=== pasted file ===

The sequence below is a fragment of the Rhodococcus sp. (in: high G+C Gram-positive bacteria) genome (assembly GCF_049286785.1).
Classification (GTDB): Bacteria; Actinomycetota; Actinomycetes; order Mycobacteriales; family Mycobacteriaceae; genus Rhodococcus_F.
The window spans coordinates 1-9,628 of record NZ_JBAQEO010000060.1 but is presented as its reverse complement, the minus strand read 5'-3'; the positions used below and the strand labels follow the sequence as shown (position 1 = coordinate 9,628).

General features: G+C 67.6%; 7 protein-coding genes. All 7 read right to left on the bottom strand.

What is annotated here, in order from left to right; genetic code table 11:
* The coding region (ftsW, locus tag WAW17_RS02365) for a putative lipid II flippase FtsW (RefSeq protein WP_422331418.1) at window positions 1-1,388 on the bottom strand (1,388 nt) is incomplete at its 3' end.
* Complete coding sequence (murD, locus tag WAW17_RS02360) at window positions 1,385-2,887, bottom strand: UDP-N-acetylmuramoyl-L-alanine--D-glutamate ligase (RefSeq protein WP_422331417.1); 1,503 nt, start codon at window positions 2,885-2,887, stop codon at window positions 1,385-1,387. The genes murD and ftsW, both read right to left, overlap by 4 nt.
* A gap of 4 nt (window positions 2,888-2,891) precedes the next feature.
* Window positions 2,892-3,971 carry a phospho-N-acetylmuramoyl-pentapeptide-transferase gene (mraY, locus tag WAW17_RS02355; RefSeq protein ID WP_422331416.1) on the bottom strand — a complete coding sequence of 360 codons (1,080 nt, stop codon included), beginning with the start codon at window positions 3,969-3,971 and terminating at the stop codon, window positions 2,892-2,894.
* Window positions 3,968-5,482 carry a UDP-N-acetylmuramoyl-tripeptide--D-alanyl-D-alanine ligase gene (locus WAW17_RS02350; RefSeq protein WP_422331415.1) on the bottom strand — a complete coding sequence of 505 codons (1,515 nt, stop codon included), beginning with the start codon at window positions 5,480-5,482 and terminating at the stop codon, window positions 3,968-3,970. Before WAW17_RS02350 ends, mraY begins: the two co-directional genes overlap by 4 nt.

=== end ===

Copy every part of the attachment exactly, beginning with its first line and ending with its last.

The sequence below is a fragment of the Rhodococcus sp. (in: high G+C Gram-positive bacteria) genome (assembly GCF_049286785.1).
Classification (GTDB): Bacteria; Actinomycetota; Actinomycetes; order Mycobacteriales; family Mycobacteriaceae; genus Rhodococcus_F.
The window spans coordinates 1-9,628 of record NZ_JBAQEO010000060.1 but is presented as its reverse complement, the minus strand read 5'-3'; the positions used below and the strand labels follow the sequence as shown (position 1 = coordinate 9,628).

General features: G+C 67.6%; 7 protein-coding genes. All 7 read right to left on the bottom strand.

What is annotated here, in order from left to right; genetic code table 11:
* The coding region (ftsW, locus tag WAW17_RS02365) for a putative lipid II flippase FtsW (RefSeq protein WP_422331418.1) at window positions 1-1,388 on the bottom strand (1,388 nt) is incomplete at its 3' end.
* Complete coding sequence (murD, locus tag WAW17_RS02360) at window positions 1,385-2,887, bottom strand: UDP-N-acetylmuramoyl-L-alanine--D-glutamate ligase (RefSeq protein WP_422331417.1); 1,503 nt, start codon at window positions 2,885-2,887, stop codon at window positions 1,385-1,387. The genes murD and ftsW, both read right to left, overlap by 4 nt.
* A gap of 4 nt (window positions 2,888-2,891) precedes the next feature.
* Window positions 2,892-3,971 carry a phospho-N-acetylmuramoyl-pentapeptide-transferase gene (mraY, locus tag WAW17_RS02355; RefSeq protein ID WP_422331416.1) on the bottom strand — a complete coding sequence of 360 codons (1,080 nt, stop codon included), beginning with the start codon at window positions 3,969-3,971 and terminating at the stop codon, window positions 2,892-2,894.
* Window positions 3,968-5,482 carry a UDP-N-acetylmuramoyl-tripeptide--D-alanyl-D-alanine ligase gene (locus WAW17_RS02350; RefSeq protein WP_422331415.1) on the bottom strand — a complete coding sequence of 505 codons (1,515 nt, stop codon included), beginning with the start codon at window positions 5,480-5,482 and terminating at the stop codon, window positions 3,968-3,970. Before WAW17_RS02350 ends, mraY begins: the two co-directional genes overlap by 4 nt.